Don Bauder 4:30 p.m., Dec. 9
Ken Bell sees the impact that the decline in tourism to Mexico has had on the economy. As media reports of drug cartel violence increase, Bell has seen more businesses close near his home in Rosarito Beach, and he has seen more homes go on the market.
He is not the only expat from the U.S. to have noticed the change. The thousands of foreign residents living in Baja are just as aware.
In response, U.S. expatriates are working together to improve the image of Baja and change the dialogue from drug cartels back to lobster dinners, and uncrowded beaches.
On June 8 and 9, more than 70 U.S. expatriates met at the Rosarito Beach Hotel to discuss ways to promote Baja by providing accurate portrayals of everyday-life.
"The local residents suffer the economic repercussions of media representations, but our lifestyle is negatively affected as well," says Bell, one of three moderators at the first meeting of the Baja Image Committee.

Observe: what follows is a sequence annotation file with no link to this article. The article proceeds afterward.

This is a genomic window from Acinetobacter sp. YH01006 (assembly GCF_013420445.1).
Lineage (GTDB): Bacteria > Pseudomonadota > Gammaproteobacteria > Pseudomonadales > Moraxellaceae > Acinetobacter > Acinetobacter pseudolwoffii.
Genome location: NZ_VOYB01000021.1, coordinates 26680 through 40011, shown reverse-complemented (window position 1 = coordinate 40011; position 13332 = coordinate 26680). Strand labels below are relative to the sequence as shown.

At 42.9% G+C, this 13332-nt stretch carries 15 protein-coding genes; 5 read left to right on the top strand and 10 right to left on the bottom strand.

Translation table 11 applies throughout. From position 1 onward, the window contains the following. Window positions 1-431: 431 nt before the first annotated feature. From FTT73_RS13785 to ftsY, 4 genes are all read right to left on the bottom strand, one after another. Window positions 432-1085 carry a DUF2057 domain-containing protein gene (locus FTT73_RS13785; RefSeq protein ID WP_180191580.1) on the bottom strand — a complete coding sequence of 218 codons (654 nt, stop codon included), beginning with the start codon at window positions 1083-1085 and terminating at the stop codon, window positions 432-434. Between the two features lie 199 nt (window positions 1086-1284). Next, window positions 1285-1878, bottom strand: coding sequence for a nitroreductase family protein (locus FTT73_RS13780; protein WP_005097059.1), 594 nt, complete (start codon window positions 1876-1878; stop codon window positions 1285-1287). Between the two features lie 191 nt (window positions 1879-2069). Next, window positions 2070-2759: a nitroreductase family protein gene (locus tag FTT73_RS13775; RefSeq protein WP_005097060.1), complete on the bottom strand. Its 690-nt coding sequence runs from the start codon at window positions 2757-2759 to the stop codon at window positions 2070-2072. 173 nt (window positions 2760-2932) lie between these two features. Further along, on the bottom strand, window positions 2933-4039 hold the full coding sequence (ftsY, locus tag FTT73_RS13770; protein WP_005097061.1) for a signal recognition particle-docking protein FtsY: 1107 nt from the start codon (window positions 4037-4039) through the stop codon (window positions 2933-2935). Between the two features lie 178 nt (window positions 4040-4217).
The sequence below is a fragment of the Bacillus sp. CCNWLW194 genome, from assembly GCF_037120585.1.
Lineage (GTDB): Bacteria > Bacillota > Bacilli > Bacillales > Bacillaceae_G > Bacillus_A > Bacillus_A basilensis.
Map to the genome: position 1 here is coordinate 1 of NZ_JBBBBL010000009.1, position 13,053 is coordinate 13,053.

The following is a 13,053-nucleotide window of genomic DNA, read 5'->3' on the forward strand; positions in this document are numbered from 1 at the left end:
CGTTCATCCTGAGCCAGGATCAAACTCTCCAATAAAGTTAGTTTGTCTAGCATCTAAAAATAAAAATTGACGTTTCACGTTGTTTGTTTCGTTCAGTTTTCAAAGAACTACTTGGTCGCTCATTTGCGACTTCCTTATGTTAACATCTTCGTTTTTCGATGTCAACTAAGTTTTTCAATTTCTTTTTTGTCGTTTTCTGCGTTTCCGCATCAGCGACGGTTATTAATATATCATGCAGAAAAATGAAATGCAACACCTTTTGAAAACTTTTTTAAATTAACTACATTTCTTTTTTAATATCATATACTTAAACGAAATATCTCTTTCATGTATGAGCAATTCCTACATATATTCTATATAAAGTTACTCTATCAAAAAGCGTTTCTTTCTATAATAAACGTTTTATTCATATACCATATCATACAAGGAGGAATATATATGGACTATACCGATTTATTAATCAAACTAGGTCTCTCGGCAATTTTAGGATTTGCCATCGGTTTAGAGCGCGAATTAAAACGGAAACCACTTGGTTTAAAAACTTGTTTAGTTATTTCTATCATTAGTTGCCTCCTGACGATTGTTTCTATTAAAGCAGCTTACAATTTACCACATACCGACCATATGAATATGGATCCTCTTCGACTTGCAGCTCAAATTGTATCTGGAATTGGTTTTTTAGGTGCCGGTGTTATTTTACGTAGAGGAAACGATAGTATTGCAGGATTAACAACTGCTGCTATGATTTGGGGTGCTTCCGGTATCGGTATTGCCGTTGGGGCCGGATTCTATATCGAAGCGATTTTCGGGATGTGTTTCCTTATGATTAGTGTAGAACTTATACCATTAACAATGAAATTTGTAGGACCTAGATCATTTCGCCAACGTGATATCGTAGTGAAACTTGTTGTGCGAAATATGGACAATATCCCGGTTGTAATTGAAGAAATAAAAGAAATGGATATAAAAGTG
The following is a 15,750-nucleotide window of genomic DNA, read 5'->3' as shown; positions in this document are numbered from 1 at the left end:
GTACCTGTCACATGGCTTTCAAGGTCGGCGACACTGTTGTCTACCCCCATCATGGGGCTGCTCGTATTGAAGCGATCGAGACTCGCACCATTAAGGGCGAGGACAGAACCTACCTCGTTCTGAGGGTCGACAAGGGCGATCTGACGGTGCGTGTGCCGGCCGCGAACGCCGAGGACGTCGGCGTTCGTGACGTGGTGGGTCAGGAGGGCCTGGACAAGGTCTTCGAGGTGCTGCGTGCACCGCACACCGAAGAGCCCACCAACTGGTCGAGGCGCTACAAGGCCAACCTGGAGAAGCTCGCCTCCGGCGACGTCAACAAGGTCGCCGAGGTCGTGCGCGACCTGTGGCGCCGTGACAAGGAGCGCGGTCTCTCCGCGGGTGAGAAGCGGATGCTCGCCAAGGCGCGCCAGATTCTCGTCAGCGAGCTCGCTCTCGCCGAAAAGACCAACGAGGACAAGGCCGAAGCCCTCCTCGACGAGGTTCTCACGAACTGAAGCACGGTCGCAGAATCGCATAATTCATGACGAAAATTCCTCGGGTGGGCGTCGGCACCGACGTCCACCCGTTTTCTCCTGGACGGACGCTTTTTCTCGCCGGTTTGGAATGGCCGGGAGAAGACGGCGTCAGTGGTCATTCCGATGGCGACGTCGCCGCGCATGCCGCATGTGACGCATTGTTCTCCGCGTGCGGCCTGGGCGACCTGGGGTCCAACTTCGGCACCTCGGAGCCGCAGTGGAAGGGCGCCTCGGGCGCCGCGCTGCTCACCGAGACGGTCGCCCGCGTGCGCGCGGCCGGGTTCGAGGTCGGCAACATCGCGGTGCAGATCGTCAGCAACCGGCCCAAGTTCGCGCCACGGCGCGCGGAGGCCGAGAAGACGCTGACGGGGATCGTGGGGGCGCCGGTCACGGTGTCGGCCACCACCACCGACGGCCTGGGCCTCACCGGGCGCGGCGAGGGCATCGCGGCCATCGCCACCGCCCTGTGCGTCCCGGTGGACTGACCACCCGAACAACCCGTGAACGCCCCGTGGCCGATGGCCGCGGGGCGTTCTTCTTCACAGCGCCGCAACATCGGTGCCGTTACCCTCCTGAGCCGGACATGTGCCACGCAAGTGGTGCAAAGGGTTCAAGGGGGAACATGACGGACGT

Bell and the Baja Image Committee are not looking to "change the truth" but instead want to change the dialogue.
"All we advocate is more fairness and less sensationalism. The truth is that virtually all foreign residents live here comfortably."
"Does crime exist? Of course. Are we part of the drug cartel epic? Not directly. It is like a freeway that cuts through town. If an accident happens there, it doesn’t necessarily impact the residential neighborhood adjacent."
The committee plans to spread their message by posting activities on Facebook and other social media sites.
"We can’t speak for all of Mexico, although we believe the violence in Mexico takes place in only 5 percent of the country, certainly not Baja."
More like this:
- Movie Poster Rejects You've Never Seen: Jaws, Batman, Supergirl, more — May 22, 2012
- Sinaloa Drug Cartel Controls 16 Mexican States Including Baja California — Jan. 3, 2012
- "Mommy, why are they shooting at us again?" — April 1, 2009
- Greetings from Tijuana — Aug. 6, 2008
- Bonita's First Blood — April 13, 2000